Caffeine & Gasoline Car Feature / Car Culture / Cars

Caffeine & Gasoline® Car Feature: Brian Fitzgerald’s Jeepster

Most of the time hand-me-downs are a bummer… a worn pair of blue jeans or a battered and bruised toy. Cars are also passed along and, like toys, some are battered and bruised but others can become heirlooms. Meet Brian Fitzgerald, the lucky sibling left holding the keys to this highly desirable 1948 Jeepster. At its core this is a story of exile and redemption. Like all hand-me-downs the saga starts at the top. “My dad bought the Jeepster in 1955,” says Brian, “so he’s the second owner and he drove it for a few years then my two older sisters each drove it in high school. They are eight and 10 years older than me. After my second sister drove it I am not sure what happened. It was parked… it literally ended up in a barn. The Jeep sat there for six or eight years before I got it. By then it didn’t run… the top was shot… the paint was hurting. It was worse than the typical hand-me-down. I got it fixed up enough to run but it wasn’t the original motor as the engine bay had caught fire at some point and the original flathead was ditched and replaced with a two- or three-year newer L-head four-cylinder.”

“I drove it that way through high school in around 1971. And then I parked it when I went off to college… so it sat, back in that same barn, for a number of years. I rode a motorcycle while in college and sold the bike for $1,500 and used the money to get the Jeepster back on its feet. From there, I drove it as my second car for 15 years from 1979 to 1994. In 1990 I re-did it again and put a Buick V6 in it with a new rear end. I got it painted. It was originally yellow and black. My dad painted it red well before I started driving it, but it was very close to an original Jeepster red so I kept the color. Both my daughters grew up riding around in the Jeepster. Eventually I will hand it down to one of them and keep it in the family. In the last two years I stripped it all down and re-did it again.”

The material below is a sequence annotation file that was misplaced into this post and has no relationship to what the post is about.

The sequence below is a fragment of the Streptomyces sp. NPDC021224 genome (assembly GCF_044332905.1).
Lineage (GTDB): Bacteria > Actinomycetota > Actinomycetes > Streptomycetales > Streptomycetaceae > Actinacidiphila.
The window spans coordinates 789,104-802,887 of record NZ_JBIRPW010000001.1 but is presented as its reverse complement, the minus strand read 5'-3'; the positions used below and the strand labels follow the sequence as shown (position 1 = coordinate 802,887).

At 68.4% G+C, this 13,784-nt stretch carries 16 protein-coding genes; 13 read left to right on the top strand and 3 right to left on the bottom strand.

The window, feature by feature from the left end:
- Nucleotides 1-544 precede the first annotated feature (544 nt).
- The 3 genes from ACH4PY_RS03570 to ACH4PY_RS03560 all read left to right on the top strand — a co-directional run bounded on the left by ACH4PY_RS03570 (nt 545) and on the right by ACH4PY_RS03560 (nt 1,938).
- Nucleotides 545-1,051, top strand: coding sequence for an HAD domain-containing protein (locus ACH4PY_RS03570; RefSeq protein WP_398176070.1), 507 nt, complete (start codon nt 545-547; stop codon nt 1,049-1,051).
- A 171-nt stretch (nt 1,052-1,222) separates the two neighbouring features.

Brian collected parts for years before the re-build… items like suspension parts all the way down to stainless-steel bolts and other Jeepster-specific trim. The Jeepster’s frame-off restoration included a dipped and powder coated frame and a high attention to detail. The old-timer is now powered by a GM 350 crate motor, a Blueprint engine from Summit Racing, that’s been bored to 355 inches. It features aluminum heads and a Holley 600-cfm four-barrel carburetor. Brian reports the small-block is rated at 392 horsepower and 415 lb-ft of torque on the dyno.Brian had Art Morrison front and rear suspensions grafted onto the original frame. This serves to lower the vehicle six inches and update its ride characteristics. The engine is backed by a 700R4 automatic transmission that feeds a Ford 9 inch rear end. Stopping power is provided by Wilwood disc brakes all around and the original hub caps are now affixed to custom 17-inch rollers for a real sleeper look. Wrenching duties were handled by Chris Holstrom Concepts of Puyallup, Washington.

Inside, McFarland Auto Upholstery did the honors. The seats were the big-ticket items. McFarland added new Jeep power bucket seats, chosen to ensure Brian, who stands 6’7″, fits comfortably in the vehicle. The Willys’ beautifully stitched leather interior is joined by a tilt column, Dakota Digital gauge cluster, and pristine carpeting.

The car was completed about four weeks before we spotted it at our monthly Caffeine & Gasoline® open house car show. So when we asked Brian how often he drives the Jeep he couldn’t answer because he hadn’t got into a rhythm yet. “In fact,” he said, “I am still shaking it down and will be taking it back to the shop to tie up some odds and ends but I plan on driving it for sure.”

He was quick to say his favorite part of the Jeep is all the memories it’s generated through the years. “My wife driving it when we went on our first date. When I was a little kid riding with my parents in it. Every time I drive it some little memory nugget pops up… something I hadn’t remembered before. In fact, I plan to make a memory book on the car and will be reaching out to my sisters so they can send memories and any pictures they have of the Jeep. On that first date with my wife we got pulled over by a cop… the car may have had a taillight out but I think the real excuse is he wanted to check out the Jeepster. That’s happened more than once. The funny thing is, according to the literature the Jeepster was Willys’ attempt at a post World War II sports car… they were all two-wheel drive, two-door convertibles… they weren’t off-road vehicles in any shape or form… didn’t have the suspension or gearing, nothing. It’s not real sporty… but the Jeepster has been a lot of fun.”

May the fun roll on for many years, Brian. Thanks for letting us spend some quality time with your ride.

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